Physical Environment

The Shannon
The Shannon is the longest river in Ireland measuring 344 km in length. The catchment area is over 15,000 sq. km, representing one fifth of the area of Ireland. The source of the river is ascribed to as the Shannon Pot on the slopes of Cuilcagh Mountain in County Cavan and it meets the Atlantic Ocean at Loop Head in County Limerick. The Shannon meets up with the river Suck just below the jetty in Shannonbridge. A project is being undertaken to make the river Suck navigable for cruisers, thus enabling access to Ballinasloe - the nearest major town.

The Callows
During the winter months the Shannon bursts its banks flooding the surrounding fields which are called callows. This vegetation is considered by scientists to be the richest of its kind in Europe. Botanists such as David Bellamy and Eamonn de Butlear have visited the area on a number of occasions. They helped in the setting up of the "save the corncrake" campaign. Silt-laden floods can submerge the callows for up to four months of the year, it dries out sufficiently in summer to allow hay cutting and grazing. As the callows have never been drained, ploughed and only recently been artificially fertilised, the vegetation is the same as that used by farmers 1000 years ago.

The Bogland
Offaly has 34% of its land area covered by peatlands in contrast to Ireland where 17% of the land area is covered by peatland. Bord na Mona owns Seven percent of the bogland in Ireland. There are two types of bog evident in Ireland; raised bog and blanket bog. Shannonbridge is surrounded by raised bogland, which is found mainly in the midlands where moderate amounts of rainfall occur annually. The raised bogs of Ireland are ten thousand years old and were formed at the end of the last Ice Age. As the ice melted it settled into lakes and pools in the midlands and over thousands of years, the vegetation that settled in these pools partially decayed to form bogs. Raised bogs have a dome-shaped surface and the average depth is 7.5 metres, though in some areas depths of up to 13m have been recorded. Raised bogs are used for many different purposes:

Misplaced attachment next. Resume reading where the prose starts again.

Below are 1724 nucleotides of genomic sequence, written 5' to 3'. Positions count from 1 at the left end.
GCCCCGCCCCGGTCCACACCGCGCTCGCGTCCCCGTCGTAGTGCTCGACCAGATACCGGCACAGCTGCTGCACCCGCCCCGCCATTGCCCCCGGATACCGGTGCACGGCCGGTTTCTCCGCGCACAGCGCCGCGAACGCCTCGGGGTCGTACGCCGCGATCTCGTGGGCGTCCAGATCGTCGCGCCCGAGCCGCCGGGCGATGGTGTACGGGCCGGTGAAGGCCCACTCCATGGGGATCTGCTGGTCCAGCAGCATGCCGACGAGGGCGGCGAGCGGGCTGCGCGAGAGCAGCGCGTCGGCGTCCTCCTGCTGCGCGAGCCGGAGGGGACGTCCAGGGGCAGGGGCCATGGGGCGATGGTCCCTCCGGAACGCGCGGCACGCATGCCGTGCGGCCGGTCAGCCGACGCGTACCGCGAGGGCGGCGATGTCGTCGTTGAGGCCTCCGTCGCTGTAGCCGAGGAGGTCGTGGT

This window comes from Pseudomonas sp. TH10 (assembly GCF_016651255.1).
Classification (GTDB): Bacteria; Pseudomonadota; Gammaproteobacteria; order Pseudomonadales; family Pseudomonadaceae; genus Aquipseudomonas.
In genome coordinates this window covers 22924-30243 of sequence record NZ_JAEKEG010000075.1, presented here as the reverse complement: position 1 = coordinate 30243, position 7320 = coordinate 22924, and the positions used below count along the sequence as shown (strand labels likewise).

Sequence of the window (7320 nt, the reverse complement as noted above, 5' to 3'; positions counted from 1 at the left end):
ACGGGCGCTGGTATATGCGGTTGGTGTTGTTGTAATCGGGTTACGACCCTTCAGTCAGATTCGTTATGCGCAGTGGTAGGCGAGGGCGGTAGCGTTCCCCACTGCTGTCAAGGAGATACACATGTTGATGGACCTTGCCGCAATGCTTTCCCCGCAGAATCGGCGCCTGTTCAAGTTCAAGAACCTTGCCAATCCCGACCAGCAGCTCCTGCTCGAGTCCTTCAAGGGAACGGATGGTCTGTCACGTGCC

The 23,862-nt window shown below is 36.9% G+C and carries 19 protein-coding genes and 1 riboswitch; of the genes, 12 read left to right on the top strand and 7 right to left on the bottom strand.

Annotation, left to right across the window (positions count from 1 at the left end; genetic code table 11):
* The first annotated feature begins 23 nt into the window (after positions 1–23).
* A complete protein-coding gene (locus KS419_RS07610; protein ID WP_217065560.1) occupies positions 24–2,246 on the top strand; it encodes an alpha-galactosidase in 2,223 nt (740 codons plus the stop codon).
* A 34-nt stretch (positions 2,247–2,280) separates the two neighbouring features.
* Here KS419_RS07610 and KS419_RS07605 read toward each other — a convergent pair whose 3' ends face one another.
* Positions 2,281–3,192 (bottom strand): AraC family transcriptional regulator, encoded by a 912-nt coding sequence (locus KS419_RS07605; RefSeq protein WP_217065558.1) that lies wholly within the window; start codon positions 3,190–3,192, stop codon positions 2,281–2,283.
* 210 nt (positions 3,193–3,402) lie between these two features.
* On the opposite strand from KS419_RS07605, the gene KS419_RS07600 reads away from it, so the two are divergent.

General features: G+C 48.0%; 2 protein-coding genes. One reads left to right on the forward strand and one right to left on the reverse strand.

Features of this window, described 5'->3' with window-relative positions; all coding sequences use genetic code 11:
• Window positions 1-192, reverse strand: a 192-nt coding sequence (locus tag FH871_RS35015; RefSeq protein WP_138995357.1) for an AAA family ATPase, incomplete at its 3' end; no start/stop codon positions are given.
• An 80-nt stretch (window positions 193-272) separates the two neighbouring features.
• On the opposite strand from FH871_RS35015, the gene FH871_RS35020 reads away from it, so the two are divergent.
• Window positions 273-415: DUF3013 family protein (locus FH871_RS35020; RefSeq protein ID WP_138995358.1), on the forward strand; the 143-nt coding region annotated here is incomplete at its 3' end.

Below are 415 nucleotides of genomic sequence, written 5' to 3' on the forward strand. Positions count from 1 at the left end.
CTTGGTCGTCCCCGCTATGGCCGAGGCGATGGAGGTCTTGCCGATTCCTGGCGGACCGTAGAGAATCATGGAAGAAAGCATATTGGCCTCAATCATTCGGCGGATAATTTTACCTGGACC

Production of milled peat - which is supplied to power stations for electricity generation. It is also supplied to briquette factories where it is artificially dried to form peat briquettes.

Production of sod peat (turf) which is used for domestic purposes

Production of moss peat for horticultural purposes.

Raised bogs are important in their natural state as they are unique environments and most bogs have been cut away in other European countries.

Educational purposes for studying flora, fauna, ecology etc.

The Esker Riada
Shannonbridge is located beside an esker called the Esker Riada. In the past it was know as the "Kings Road" or "Pilgrims Path". It is a ridge that is almost continuous from Galway to Dublin. Eskers are hills or ridges, often 15m high, of sand and gravel, which chart the course of former subglacial streams. They follow in the direction of the former retreating ice-front. Because of their porous nature they are dry and consequently they have provided a firm foundation for people who traversed the countryside in the past.

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